“Other desert regions have been redeemed by irrigation—Egypt, for example, and Mesopotamia and parts of the Sudan—but the people of all those regions lay stretched out in the shade of a convenient palm, metaphorically speaking, and waited for some one with more energy than themselves to come along and do the work. But the Arizonians, mindful of the fact that God, the government, and Carnegie help those who help themselves, spent their days wielding the pick and shovel, and their evenings in writing letters to Washington with toil-hardened hands. After a time the government was prodded into action and the great dams at Laguna and Roosevelt are the result. Then the people, organizing themselves into cooeperative leagues and water-users’ associations, took up the work of reclamation where the government left off; it is to these energetic, persevering men who have drilled wells, plowed fields, and dug ditches through the length and breadth of that great region which stretches from Yuma to Tucson, that the metamorphosis of Arizona is due.”
The effect of irrigation wherever introduced was amazing. Stretches of sand and sagebrush gave way to fertile fields bearing crops of wheat, corn, fruits, vegetables, and grass. Huge ranches grazed by browsing sheep were broken up into small plots. The cowboy and ranchman vanished. In their place rose the prosperous community—a community unlike the township of Iowa or the industrial center of the East. Its intensive tillage left little room for hired labor. Its small holdings drew families together in village life rather than dispersing them on the lonely plain. Often the development of water power in connection with irrigation afforded electricity for labor-saving devices and lifted many a burden that in other days fell heavily upon the shoulders of the farmer and his family.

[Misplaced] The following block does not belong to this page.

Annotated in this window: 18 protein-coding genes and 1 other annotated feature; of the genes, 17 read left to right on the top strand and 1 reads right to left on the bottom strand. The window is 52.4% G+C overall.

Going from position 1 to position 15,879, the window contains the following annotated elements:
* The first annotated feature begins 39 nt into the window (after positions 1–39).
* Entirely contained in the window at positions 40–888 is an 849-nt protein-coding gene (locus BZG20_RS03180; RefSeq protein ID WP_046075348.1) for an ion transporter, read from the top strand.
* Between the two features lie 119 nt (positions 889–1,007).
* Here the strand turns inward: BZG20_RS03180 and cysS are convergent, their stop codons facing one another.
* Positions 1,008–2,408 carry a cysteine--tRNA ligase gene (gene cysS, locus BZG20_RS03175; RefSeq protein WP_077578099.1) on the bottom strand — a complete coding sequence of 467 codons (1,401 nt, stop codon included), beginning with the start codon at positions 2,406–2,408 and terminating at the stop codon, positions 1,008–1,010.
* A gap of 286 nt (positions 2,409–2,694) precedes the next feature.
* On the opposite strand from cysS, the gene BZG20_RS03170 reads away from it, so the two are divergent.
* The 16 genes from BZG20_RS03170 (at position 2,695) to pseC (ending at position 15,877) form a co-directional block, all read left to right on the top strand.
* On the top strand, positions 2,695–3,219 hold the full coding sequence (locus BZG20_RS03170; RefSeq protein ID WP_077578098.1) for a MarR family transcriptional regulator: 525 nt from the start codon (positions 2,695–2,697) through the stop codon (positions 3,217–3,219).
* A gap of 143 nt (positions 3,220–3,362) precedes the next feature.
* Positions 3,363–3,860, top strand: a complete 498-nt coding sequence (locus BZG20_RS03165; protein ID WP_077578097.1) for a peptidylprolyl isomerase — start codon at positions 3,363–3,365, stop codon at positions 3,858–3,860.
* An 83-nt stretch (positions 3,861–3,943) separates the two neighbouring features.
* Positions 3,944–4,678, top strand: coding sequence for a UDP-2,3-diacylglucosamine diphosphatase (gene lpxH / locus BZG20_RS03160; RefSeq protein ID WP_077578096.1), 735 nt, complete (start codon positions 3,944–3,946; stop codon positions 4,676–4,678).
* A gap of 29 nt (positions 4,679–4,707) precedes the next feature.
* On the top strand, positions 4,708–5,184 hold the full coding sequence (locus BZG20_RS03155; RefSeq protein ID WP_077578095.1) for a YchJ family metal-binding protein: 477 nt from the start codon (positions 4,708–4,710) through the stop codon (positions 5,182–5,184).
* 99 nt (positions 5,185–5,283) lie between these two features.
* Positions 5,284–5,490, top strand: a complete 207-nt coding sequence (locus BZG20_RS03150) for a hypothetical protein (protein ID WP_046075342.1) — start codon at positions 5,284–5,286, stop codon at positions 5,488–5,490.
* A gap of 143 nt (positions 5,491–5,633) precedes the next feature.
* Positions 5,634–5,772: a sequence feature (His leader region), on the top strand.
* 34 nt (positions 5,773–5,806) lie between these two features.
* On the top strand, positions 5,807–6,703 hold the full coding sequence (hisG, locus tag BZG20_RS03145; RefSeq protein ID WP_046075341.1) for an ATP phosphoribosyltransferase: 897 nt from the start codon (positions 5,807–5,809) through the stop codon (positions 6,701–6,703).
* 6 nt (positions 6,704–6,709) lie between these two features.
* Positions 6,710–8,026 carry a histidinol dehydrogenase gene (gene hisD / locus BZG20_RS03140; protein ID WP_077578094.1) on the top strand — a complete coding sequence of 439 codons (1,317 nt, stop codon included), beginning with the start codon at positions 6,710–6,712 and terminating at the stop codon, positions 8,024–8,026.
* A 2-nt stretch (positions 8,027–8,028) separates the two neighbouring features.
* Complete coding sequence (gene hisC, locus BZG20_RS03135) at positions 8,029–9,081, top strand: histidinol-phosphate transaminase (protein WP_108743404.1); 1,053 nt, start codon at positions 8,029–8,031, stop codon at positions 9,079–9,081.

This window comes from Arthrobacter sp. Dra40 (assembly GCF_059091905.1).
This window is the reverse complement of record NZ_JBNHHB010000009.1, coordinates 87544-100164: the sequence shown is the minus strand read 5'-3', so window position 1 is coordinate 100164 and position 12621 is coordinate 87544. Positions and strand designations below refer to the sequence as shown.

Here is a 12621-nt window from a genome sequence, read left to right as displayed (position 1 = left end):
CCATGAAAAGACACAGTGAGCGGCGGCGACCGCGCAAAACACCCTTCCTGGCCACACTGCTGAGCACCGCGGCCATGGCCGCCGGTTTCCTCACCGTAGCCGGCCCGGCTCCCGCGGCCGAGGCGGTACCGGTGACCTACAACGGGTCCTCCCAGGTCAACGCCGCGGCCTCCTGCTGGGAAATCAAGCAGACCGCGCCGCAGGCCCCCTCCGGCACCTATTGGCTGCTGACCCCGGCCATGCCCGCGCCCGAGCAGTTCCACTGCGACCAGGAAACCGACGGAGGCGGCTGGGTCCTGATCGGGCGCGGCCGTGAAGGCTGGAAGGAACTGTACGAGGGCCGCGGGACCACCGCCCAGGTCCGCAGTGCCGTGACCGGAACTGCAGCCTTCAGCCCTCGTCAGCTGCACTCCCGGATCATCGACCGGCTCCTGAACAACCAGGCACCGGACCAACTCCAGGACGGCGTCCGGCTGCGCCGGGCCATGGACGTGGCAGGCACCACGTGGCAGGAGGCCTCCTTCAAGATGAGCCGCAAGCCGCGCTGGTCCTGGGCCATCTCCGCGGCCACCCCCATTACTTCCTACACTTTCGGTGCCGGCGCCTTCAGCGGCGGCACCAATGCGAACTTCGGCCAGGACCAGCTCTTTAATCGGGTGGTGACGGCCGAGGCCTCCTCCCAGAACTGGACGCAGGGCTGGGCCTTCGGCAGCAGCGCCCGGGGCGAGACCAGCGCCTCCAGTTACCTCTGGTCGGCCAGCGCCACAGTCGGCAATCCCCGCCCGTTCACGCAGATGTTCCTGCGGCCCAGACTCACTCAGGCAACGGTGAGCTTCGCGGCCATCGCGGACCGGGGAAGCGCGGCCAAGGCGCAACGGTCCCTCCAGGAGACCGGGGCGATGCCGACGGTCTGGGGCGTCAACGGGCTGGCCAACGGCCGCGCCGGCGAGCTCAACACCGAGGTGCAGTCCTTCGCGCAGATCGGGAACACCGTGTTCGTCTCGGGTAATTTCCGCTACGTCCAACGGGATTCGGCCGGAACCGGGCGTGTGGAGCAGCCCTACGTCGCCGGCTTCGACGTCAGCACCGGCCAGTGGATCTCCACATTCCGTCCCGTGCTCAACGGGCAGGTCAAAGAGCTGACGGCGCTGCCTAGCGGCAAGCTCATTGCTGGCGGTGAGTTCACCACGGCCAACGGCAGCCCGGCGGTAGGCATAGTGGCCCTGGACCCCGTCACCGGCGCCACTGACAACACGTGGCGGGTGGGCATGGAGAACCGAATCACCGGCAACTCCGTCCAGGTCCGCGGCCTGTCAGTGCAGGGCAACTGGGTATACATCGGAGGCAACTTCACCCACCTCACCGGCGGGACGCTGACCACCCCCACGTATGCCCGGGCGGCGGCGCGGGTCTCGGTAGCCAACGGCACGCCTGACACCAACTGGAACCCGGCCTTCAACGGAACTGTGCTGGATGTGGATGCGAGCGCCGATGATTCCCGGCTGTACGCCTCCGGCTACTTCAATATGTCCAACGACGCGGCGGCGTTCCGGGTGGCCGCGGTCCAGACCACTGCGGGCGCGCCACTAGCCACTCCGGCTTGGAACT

MINING AND MANUFACTURING IN THE WEST
=Mineral Resources.=—In another important particular the Far West differed from the Mississippi Valley states. That was in the predominance of mining over agriculture throughout a vast section. Indeed it was the minerals rather than the land that attracted the pioneers who first opened the country. The discovery of gold in California in 1848 was the signal for the great rush of prospectors, miners, and promoters who explored the valleys, climbed the hills, washed the sands, and dug up the soil in their feverish search for gold, silver, copper, coal, and other minerals. In Nevada and Montana the development of mineral resources went on all during the Civil War. Alder Gulch became Virginia City in 1863; Last Chance Gulch was named Helena in 1864; and Confederate Gulch was christened Diamond City in 1865. At Butte the miners began operations in 1864 and within five years had washed out eight million dollars’ worth of gold. Under the gold they found silver; under silver they found copper.